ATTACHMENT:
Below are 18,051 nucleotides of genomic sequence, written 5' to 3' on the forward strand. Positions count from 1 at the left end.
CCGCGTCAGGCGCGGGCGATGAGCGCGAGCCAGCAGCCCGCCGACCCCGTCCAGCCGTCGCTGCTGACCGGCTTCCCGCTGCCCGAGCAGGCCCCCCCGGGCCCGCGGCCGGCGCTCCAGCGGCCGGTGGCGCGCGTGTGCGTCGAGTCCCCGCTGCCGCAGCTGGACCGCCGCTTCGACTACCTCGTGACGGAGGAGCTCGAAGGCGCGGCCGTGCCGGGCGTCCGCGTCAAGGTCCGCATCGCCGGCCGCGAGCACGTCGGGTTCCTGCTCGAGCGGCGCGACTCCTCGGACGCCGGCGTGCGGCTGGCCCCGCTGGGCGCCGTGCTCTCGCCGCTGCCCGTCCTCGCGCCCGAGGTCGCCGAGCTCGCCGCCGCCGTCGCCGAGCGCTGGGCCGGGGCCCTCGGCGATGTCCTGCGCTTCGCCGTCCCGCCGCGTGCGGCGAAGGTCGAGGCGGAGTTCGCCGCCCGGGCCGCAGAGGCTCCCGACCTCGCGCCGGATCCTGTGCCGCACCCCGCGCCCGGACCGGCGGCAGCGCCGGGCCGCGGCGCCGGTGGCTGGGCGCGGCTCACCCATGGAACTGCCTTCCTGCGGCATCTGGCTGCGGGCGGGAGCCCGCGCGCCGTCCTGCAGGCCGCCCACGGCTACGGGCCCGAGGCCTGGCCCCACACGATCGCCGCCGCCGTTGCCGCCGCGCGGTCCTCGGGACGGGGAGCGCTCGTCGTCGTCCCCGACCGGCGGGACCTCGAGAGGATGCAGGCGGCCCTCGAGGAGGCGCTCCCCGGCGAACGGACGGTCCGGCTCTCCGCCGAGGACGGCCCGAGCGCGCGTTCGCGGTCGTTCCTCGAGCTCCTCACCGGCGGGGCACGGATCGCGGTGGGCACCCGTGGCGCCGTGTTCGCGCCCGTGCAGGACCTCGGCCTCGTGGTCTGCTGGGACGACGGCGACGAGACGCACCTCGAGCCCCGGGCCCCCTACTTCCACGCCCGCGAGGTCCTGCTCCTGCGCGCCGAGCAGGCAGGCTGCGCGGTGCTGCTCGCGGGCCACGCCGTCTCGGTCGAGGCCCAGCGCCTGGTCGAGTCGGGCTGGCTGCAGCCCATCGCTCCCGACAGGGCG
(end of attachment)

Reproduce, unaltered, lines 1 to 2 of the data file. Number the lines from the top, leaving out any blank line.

Below are 18,051 nucleotides of genomic sequence, written 5' to 3' on the forward strand. Positions count from 1 at the left end.
CCGCGTCAGGCGCGGGCGATGAGCGCGAGCCAGCAGCCCGCCGACCCCGTCCAGCCGTCGCTGCTGACCGGCTTCCCGCTGCCCGAGCAGGCCCCCCCGGGCCCGCGGCCGGCGCTCCAGCGGCCGGTGGCGCGCGTGTGCGTCGAGTCCCCGCTGCCGCAGCTGGACCGCCGCTTCGACTACCTCGTGACGGAGGAGCTCGAAGGCGCGGCCGTGCCGGGCGTCCGCGTCAAGGTCCGCATCGCCGGCCGCGAGCACGTCGGGTTCCTGCTCGAGCGGCGCGACTCCTCGGACGCCGGCGTGCGGCTGGCCCCGCTGGGCGCCGTGCTCTCGCCGCTGCCCGTCCTCGCGCCCGAGGTCGCCGAGCTCGCCGCCGCCGTCGCCGAGCGCTGGGCCGGGGCCCTCGGCGATGTCCTGCGCTTCGCCGTCCCGCCGCGTGCGGCGAAGGTCGAGGCGGAGTTCGCCGCCCGGGCCGCAGAGGCTCCCGACCTCGCGCCGGATCCTGTGCCGCACCCCGCGCCCGGACCGGCGGCAGCGCCGGGCCGCGGCGCCGGTGGCTGGGCGCGGCTCACCCATGGAACTGCCTTCCTGCGGCATCTGGCTGCGGGCGGGAGCCCGCGCGCCGTCCTGCAGGCCGCCCACGGCTACGGGCCCGAGGCCTGGCCCCACACGATCGCCGCCGCCGTTGCCGCCGCGCGGTCCTCGGGACGGGGAGCGCTCGTCGTCGTCCCCGACCGGCGGGACCTCGAGAGGATGCAGGCGGCCCTCGAGGAGGCGCTCCCCGGCGAACGGACGGTCCGGCTCTCCGCCGAGGACGGCCCGAGCGCGCGTTCGCGGTCGTTCCTCGAGCTCCTCACCGGCGGGGCACGGATCGCGGTGGGCACCCGTGGCGCCGTGTTCGCGCCCGTGCAGGACCTCGGCCTCGTGGTCTGCTGGGACGACGGCGACGAGACGCACCTCGAGCCCCGGGCCCCCTACTTCCACGCCCGCGAGGTCCTGCTCCTGCGCGCCGAGCAGGCAGGCTGCGCGGTGCTGCTCGCGGGCCACGCCGTCTCGGTCGAGGCCCAGCGCCTGGTCGAGTCGGGCTGGCTGCAGCCCATCGCTCCCGACAGGGCG